“Yes?” Tara asked eagerly, turning to my sister.

“Danny and I went to this school dance, and he showed me a list of twenty different types of kisses and we spent about an hour trying them.”

“Oooh! Hot!”

“And then we went back in and slow-danced a lot – even when the music was fast.”


My cousin then looked at me, expectantly. I don’t know why, but this was making me feel really inadequate.

“Well, I slow-danced with a boy last weekend…” I offered hesitantly.

“Oh? Tell me about him,” she prompted me. Behind her, I saw Tina’s eyebrows rise.

“Well…” I started, feeling my face grow hot, “there’s nothing much to tell. I mean, my roommate introduced us, and we danced. That’s it.”


“And nothing.” Suddenly I wished I had kept my mouth shut. “He has a girlfriend, but she doesn’t go to Piques, so he just needed somebody to dance with.”

Tara shook her head. “So you’re there and she’s not. Take advantage. Do you want this guy?”

I put my hands up as if to defend myself. “No! Definitely not. He’s just a guy I danced with, that’s all.”

She looked disappointed. “That’s it? And there’s nobody else?”

“No, I… I have to focus on school and the play and stuff. I mean, I am pre-med. I have to get good grades.”

“Wow. Tina was right. Your life is boring.” And rolling her eyes at me, she turned back to Tina, while I sat there open-mouthed.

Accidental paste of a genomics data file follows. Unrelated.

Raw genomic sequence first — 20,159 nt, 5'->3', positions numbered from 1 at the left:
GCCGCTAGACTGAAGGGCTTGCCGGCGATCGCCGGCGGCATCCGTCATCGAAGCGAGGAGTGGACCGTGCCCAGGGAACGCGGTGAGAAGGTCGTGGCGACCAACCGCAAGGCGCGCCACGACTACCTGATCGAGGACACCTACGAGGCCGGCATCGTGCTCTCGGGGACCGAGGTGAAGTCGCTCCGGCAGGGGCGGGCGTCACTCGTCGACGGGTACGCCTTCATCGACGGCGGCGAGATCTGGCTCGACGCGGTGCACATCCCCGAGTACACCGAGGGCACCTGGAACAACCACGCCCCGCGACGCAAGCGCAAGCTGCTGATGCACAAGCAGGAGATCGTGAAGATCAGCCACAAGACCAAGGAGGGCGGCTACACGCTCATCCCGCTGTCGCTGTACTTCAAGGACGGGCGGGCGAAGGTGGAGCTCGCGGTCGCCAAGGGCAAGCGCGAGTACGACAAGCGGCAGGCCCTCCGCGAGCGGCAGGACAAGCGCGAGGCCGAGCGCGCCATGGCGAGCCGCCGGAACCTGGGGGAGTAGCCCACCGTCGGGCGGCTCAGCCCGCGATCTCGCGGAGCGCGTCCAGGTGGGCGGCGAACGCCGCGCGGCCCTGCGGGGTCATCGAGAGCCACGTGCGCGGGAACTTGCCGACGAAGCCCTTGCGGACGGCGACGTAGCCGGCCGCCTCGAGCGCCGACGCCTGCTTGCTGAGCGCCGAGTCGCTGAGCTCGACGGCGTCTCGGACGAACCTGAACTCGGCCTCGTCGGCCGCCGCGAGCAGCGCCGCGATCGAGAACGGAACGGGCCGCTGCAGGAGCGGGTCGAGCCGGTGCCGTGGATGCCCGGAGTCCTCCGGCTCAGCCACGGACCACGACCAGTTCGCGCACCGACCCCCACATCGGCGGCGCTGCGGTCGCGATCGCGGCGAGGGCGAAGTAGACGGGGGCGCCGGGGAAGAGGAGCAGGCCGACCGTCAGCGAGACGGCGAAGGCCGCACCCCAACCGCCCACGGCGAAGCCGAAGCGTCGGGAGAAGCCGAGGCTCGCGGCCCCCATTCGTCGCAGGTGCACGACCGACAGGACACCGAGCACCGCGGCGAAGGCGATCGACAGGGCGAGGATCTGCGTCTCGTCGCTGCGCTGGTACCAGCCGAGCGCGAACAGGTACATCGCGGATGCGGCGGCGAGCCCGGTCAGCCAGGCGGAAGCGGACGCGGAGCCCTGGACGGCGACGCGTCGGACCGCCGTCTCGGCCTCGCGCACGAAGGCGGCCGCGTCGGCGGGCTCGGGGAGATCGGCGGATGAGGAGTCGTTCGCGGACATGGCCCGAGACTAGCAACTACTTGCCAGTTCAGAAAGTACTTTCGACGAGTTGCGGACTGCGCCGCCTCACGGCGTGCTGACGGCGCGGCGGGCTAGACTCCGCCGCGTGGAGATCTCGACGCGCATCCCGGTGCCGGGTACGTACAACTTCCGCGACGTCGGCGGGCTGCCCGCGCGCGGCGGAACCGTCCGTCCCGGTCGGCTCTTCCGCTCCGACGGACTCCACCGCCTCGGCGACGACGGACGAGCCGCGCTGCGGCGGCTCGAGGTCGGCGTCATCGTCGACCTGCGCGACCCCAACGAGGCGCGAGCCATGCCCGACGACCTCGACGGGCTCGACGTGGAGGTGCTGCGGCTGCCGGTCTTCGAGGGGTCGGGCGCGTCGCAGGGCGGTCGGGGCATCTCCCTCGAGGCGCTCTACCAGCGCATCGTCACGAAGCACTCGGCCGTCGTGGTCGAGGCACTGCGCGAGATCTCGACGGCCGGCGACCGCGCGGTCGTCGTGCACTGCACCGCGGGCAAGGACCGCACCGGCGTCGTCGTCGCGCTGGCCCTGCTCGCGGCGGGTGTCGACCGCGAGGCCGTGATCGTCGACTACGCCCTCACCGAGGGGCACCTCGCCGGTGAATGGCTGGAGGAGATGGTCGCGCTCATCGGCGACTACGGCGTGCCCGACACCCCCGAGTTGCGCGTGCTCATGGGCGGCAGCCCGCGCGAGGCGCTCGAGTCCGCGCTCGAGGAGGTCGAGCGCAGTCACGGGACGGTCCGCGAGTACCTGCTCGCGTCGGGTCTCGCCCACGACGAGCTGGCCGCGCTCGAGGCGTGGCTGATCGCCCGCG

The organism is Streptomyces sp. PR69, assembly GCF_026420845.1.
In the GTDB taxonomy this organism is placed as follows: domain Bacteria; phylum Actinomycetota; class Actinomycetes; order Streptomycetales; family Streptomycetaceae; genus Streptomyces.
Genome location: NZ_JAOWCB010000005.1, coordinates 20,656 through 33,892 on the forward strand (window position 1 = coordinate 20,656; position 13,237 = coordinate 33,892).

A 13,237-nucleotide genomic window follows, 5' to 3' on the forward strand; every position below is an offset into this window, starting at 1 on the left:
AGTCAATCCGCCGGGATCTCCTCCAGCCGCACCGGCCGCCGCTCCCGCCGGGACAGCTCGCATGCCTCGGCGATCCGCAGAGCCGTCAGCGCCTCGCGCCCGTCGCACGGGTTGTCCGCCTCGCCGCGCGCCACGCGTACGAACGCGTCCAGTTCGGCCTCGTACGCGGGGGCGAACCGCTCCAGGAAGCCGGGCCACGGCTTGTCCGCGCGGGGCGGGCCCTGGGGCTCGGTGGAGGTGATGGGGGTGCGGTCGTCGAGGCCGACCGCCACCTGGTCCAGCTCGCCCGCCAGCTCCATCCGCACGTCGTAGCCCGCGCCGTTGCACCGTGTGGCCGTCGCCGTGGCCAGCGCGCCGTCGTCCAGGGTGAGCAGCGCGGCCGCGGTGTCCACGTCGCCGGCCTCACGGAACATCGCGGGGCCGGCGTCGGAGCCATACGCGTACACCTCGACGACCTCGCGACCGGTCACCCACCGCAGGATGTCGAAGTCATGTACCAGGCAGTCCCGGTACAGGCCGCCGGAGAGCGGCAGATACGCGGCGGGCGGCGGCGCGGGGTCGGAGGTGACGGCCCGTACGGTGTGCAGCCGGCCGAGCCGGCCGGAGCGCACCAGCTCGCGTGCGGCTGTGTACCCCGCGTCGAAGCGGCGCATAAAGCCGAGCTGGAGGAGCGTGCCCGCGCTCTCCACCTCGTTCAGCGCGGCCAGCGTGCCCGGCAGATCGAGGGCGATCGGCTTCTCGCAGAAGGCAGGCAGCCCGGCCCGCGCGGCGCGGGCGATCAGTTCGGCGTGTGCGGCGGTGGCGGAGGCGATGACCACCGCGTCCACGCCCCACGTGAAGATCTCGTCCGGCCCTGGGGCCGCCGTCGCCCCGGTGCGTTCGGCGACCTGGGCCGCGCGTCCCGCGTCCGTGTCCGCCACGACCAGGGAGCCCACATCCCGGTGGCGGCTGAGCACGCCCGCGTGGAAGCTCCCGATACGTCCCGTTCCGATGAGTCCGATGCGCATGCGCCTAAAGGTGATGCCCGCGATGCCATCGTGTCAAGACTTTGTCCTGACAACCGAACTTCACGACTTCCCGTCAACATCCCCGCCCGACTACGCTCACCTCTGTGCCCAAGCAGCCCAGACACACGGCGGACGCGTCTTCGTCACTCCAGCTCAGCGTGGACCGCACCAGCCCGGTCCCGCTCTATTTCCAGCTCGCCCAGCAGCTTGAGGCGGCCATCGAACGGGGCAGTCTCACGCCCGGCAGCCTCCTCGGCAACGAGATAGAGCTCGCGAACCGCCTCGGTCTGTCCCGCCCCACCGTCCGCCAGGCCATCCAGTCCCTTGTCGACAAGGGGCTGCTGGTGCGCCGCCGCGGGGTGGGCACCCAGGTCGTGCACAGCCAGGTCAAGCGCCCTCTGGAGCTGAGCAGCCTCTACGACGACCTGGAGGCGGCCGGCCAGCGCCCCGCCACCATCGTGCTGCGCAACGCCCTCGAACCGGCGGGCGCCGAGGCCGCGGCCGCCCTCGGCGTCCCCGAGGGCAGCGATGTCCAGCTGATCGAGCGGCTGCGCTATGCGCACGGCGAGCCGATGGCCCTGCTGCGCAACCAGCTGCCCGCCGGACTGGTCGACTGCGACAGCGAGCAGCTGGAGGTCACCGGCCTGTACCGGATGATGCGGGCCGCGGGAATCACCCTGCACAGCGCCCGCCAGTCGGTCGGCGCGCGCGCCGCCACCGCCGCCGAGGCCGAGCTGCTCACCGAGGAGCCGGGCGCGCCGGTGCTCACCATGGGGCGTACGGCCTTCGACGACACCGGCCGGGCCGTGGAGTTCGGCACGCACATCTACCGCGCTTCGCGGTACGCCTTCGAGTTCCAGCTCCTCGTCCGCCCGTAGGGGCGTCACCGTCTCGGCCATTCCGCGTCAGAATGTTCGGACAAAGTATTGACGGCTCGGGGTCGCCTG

I couldn’t believe that I had just been put down like that. I didn’t think my life was boring – far from it. As the other two nattered on about their boyfriends, I found myself trying to think of other times I could talk about being with boys. Did kissing Jared onstage count?

Then I suddenly realized what I was doing. I wasn’t interested in kissing boys and slow-dancing with boys. Why should it matter what my cousin thought? Sure, the dancing had been fun, but that had nothing to do with… sexual attraction or anything.

I didn’t hear it, but apparently somebody called Tara, as she suddenly excused herself, leaving Tina and me alone. Before I could say anything, she grabbed my arm. “Slow-danced, Marsh? You slow-danced with a boy? What was that like for you?”

“Oh. Well… I mean… I guess I liked the closeness – but there wasn’t anything more to it than that. He was just a boy my roommate found for me to dance with. I mean, she thought that I should be dancing with boys – that I wasn’t dating because I was shy.”


“And nothing. I’m not interested, if that’s what you mean.”

“I was wondering, since you said you weren’t going to be changing back. Are you planning on dating boys now?”

I shook my head again. “No. I’m not interested at all. In fact, the whole idea creeps me out. I… I don’t really know what I’m going to do, but dating boys is not something I’m considering.”

She shrugged. “OK.”

I lowered my voice. “Teen. Before Tara comes back, I need to know a couple of things. What are the sleeping arrangements, here? There’s only one bed!”